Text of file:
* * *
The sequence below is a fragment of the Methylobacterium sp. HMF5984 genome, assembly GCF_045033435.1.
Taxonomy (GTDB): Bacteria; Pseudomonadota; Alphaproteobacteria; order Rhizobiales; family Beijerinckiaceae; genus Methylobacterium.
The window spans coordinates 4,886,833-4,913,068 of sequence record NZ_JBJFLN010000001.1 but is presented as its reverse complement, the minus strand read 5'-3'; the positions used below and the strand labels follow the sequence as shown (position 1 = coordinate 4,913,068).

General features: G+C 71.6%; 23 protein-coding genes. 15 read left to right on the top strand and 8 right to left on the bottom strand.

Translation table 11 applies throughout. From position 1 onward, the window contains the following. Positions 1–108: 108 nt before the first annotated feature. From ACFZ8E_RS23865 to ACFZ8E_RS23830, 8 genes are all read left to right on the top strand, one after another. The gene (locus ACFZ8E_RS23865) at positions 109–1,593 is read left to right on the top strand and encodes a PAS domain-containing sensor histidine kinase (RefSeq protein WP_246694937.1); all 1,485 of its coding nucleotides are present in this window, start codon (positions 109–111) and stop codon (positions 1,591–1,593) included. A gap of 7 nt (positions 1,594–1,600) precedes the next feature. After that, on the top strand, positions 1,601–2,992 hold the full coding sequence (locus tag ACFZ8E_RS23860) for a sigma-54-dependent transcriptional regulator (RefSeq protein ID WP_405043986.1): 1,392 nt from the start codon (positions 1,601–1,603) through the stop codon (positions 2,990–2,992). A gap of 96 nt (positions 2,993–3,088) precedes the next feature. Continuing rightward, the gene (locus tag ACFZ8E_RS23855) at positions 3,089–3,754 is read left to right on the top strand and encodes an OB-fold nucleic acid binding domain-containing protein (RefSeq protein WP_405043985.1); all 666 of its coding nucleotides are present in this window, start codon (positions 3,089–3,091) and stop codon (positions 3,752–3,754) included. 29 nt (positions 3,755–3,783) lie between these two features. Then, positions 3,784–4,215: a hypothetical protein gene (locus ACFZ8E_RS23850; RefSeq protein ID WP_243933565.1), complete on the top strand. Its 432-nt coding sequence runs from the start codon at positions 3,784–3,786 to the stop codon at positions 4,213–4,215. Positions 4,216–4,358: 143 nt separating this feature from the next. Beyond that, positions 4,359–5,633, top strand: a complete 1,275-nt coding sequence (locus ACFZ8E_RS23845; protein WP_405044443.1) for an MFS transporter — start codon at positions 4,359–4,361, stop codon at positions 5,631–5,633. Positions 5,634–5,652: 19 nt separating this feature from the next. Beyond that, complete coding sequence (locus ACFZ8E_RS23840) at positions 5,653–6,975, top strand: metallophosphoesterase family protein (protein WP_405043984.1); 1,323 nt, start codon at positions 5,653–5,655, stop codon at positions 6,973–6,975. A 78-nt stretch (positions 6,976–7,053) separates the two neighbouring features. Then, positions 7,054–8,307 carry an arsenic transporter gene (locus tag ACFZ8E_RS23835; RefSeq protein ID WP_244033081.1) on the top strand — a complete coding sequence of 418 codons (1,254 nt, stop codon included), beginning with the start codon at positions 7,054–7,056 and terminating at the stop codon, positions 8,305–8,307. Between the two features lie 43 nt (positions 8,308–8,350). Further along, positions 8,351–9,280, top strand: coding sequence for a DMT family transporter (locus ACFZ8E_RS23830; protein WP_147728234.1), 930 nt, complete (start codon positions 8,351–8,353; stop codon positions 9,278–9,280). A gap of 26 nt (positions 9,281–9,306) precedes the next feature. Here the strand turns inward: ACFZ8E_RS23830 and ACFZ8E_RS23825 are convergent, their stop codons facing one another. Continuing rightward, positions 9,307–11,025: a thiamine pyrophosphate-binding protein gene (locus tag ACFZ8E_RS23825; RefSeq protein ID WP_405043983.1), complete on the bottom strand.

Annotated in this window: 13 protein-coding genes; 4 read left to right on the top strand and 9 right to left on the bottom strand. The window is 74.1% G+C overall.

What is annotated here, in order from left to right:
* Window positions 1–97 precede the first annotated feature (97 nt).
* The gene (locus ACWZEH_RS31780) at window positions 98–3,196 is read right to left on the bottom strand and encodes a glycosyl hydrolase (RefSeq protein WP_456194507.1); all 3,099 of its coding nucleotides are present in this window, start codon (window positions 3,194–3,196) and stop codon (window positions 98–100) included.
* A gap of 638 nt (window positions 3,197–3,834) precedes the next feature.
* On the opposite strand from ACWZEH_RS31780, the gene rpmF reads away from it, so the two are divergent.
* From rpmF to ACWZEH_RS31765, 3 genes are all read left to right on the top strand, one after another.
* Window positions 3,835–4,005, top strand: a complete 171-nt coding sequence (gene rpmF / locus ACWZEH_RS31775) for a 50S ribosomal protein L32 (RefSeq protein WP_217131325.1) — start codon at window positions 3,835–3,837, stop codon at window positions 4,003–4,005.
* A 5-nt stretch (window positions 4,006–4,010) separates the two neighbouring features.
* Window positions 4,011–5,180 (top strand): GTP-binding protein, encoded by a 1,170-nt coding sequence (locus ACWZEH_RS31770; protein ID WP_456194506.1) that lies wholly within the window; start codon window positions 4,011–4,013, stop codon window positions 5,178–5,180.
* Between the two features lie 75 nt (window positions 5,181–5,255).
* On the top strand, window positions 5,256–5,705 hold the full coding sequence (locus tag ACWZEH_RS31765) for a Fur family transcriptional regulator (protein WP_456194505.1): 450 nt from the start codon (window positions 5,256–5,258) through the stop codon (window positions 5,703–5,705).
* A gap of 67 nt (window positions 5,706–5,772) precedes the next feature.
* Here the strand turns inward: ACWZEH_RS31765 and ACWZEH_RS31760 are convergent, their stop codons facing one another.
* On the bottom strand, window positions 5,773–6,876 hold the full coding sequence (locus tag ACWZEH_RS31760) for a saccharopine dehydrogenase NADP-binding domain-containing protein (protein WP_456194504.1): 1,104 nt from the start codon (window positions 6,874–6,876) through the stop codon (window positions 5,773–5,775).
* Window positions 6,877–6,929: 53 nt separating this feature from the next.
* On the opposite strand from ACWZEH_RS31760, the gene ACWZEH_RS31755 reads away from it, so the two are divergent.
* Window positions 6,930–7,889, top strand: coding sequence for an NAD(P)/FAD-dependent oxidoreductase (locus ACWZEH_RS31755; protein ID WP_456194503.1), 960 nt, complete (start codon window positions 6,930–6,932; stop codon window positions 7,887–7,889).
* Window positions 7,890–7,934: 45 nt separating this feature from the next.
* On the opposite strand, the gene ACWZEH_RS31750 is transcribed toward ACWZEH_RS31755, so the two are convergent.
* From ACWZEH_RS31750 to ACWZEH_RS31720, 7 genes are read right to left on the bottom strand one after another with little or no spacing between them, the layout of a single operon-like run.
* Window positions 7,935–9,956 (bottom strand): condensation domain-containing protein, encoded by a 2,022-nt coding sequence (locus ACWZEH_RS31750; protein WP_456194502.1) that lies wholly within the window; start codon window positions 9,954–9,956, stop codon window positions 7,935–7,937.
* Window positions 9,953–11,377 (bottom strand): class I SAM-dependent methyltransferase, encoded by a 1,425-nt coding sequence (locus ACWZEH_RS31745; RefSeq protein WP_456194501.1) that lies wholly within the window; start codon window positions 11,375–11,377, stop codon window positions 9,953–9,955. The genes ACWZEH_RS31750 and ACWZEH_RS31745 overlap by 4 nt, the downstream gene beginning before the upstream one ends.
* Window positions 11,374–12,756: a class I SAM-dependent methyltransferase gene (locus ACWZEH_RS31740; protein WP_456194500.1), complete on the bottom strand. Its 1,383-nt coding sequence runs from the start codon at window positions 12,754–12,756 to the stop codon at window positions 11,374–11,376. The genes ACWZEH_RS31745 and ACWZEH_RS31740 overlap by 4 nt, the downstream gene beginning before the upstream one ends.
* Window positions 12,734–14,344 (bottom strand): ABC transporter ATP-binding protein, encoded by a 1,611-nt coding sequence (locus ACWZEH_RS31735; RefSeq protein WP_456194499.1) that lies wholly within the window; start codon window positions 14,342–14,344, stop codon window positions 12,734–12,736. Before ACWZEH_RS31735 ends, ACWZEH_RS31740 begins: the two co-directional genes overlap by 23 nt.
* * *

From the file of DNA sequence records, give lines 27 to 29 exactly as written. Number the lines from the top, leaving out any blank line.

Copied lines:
* Window positions 7,935–9,956 (bottom strand): condensation domain-containing protein, encoded by a 2,022-nt coding sequence (locus ACWZEH_RS31750; protein WP_456194502.1) that lies wholly within the window; start codon window positions 9,954–9,956, stop codon window positions 7,935–7,937.
* Window positions 9,953–11,377 (bottom strand): class I SAM-dependent methyltransferase, encoded by a 1,425-nt coding sequence (locus ACWZEH_RS31745; RefSeq protein WP_456194501.1) that lies wholly within the window; start codon window positions 11,375–11,377, stop codon window positions 9,953–9,955. The genes ACWZEH_RS31750 and ACWZEH_RS31745 overlap by 4 nt, the downstream gene beginning before the upstream one ends.
* Window positions 11,374–12,756: a class I SAM-dependent methyltransferase gene (locus ACWZEH_RS31740; protein WP_456194500.1), complete on the bottom strand. Its 1,383-nt coding sequence runs from the start codon at window positions 12,754–12,756 to the stop codon at window positions 11,374–11,376. The genes ACWZEH_RS31745 and ACWZEH_RS31740 overlap by 4 nt, the downstream gene beginning before the upstream one ends.